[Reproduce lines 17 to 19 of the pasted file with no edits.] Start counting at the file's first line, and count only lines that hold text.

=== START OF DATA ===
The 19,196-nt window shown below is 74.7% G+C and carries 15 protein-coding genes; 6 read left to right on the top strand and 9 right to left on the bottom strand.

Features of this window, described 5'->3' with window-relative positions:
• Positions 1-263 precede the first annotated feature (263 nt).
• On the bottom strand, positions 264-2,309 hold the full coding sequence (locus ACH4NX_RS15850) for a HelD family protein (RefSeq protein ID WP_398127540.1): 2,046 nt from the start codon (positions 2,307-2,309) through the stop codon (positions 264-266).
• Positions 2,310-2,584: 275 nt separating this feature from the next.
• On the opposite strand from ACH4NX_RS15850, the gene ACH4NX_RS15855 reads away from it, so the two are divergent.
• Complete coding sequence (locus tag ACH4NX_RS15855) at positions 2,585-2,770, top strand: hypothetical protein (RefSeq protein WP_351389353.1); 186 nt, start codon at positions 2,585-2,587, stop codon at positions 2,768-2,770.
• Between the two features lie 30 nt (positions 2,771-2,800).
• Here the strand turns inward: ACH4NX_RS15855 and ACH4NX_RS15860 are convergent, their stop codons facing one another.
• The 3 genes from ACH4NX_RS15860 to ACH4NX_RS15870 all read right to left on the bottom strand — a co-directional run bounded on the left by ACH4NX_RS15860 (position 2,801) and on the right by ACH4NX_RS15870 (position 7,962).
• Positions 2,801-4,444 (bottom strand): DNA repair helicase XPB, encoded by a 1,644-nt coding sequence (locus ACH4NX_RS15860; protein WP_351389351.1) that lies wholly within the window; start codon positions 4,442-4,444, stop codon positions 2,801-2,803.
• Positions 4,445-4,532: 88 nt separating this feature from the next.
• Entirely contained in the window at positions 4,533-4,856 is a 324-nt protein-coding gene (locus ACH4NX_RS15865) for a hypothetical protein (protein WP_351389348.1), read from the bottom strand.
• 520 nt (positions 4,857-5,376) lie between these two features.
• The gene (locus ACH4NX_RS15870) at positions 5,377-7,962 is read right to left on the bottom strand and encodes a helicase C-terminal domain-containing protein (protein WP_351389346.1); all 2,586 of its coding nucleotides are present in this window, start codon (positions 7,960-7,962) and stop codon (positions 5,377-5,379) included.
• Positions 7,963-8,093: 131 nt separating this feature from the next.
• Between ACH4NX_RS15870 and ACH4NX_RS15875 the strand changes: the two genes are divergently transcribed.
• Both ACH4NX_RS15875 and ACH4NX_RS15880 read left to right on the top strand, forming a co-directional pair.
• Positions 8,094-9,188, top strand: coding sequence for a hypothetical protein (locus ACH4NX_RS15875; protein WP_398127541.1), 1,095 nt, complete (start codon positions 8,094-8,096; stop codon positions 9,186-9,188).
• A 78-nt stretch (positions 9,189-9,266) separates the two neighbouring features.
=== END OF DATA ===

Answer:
• Between ACH4NX_RS15870 and ACH4NX_RS15875 the strand changes: the two genes are divergently transcribed.
• Both ACH4NX_RS15875 and ACH4NX_RS15880 read left to right on the top strand, forming a co-directional pair.
• Positions 8,094-9,188, top strand: coding sequence for a hypothetical protein (locus ACH4NX_RS15875; protein WP_398127541.1), 1,095 nt, complete (start codon positions 8,094-8,096; stop codon positions 9,186-9,188).